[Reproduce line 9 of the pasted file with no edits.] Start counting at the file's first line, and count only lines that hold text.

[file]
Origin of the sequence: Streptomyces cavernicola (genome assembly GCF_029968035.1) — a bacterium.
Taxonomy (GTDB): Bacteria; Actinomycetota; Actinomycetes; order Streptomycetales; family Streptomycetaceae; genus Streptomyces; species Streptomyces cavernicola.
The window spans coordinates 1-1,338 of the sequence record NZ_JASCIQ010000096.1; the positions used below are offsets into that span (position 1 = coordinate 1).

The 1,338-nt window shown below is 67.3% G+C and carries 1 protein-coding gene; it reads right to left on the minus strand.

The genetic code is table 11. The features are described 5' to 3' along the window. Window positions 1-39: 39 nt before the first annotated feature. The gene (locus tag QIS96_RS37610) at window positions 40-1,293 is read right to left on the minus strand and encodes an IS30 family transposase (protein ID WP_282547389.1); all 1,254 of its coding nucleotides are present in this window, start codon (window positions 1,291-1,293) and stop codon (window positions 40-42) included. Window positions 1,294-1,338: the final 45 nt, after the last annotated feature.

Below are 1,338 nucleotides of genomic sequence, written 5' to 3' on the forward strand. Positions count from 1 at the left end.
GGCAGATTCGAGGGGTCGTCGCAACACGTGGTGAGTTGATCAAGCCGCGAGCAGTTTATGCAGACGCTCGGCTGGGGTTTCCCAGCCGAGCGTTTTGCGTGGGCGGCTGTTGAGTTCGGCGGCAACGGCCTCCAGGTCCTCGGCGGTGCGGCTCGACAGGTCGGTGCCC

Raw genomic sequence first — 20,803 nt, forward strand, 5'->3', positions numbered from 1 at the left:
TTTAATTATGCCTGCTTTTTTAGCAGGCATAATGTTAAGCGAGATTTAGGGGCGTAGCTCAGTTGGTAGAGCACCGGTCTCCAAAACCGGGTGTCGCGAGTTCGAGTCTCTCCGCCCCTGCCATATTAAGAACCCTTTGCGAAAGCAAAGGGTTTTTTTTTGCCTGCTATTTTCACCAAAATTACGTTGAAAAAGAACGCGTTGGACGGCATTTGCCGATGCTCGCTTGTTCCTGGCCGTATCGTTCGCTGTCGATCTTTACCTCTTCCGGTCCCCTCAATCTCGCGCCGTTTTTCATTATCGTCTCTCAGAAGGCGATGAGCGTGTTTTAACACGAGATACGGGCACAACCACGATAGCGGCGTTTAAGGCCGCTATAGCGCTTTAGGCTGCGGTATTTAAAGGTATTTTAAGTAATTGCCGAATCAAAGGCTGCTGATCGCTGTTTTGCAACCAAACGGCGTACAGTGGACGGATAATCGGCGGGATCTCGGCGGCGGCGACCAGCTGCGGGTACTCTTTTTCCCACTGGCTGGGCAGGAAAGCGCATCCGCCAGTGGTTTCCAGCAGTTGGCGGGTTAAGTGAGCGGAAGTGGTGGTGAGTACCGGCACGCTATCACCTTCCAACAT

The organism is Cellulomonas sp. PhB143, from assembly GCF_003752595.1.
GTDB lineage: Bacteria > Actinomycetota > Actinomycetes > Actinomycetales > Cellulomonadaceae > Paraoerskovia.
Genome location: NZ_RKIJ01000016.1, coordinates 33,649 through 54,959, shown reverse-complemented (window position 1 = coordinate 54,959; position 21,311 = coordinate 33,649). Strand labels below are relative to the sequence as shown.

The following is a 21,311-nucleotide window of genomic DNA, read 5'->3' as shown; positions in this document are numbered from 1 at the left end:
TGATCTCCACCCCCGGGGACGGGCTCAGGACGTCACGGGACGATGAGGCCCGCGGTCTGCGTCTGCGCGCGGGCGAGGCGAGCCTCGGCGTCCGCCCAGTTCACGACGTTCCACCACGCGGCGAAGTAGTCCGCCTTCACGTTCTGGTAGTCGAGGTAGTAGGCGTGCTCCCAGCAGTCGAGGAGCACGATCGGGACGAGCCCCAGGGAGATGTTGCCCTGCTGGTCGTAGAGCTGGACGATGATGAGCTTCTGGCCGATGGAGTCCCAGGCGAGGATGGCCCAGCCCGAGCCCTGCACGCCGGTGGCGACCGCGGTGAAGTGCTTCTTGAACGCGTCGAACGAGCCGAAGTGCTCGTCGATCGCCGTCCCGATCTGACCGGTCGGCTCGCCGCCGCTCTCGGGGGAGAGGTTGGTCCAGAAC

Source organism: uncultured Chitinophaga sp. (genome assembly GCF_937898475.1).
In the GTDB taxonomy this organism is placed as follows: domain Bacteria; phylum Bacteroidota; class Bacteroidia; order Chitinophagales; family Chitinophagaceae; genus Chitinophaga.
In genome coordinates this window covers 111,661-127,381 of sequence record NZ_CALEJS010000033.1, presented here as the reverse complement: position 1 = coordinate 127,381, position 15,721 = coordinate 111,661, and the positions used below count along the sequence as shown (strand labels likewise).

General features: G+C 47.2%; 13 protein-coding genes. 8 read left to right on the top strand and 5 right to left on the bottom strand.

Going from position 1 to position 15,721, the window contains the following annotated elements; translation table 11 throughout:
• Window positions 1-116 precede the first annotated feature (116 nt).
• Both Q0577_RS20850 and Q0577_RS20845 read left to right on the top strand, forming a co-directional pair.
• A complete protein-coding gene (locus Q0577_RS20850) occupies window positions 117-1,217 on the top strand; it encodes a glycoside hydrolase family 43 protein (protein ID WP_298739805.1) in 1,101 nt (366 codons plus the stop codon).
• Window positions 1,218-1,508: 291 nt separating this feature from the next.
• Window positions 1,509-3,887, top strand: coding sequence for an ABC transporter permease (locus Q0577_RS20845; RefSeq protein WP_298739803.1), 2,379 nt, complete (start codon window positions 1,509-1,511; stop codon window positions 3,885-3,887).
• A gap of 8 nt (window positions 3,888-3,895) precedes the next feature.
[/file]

TTTAATTATGCCTGCTTTTTTAGCAGGCATAATGTTAAGCGAGATTTAGGGGCGTAGCTCAGTTGGTAGAGCACCGGTCTCCAAAACCGGGTGTCGCGAGTTCGAGTCTCTCCGCCCCTGCCATATTAAGAACCCTTTGCGAAAGCAAAGGGTTTTTTTTTGCCTGCTATTTTCACCAAAATTACGTTGAAAAAGAACGCGTTGGACGGCATTTGCCGATGCTCGCTTGTTCCTGGCCGTATCGTTCGCTGTCGATCTTTACCTCTTCCGGTCCCCTCAATCTCGCGCCGTTTTTCATTATCGTCTCTCAGAAGGCGATGAGCGTGTTTTAACACGAGATACGGGCACAACCACGATAGCGGCGTTTAAGGCCGCTATAGCGCTTTAGGCTGCGGTATTTAAAGGTATTTTAAGTAATTGCCGAATCAAAGGCTGCTGATCGCTGTTTTGCAACCAAACGGCGTACAGTGGACGGATAATCGGCGGGATCTCGGCGGCGGCGACCAGCTGCGGGTACTCTTTTTCCCACTGGCTGGGCAGGAAAGCGCATCCGCCAGTGGTTTCCAGCAGTTGGCGGGTTAAGTGAGCGGAAGTGGTGGTGAGTACCGGCACGCTATCACCTTCCAACAT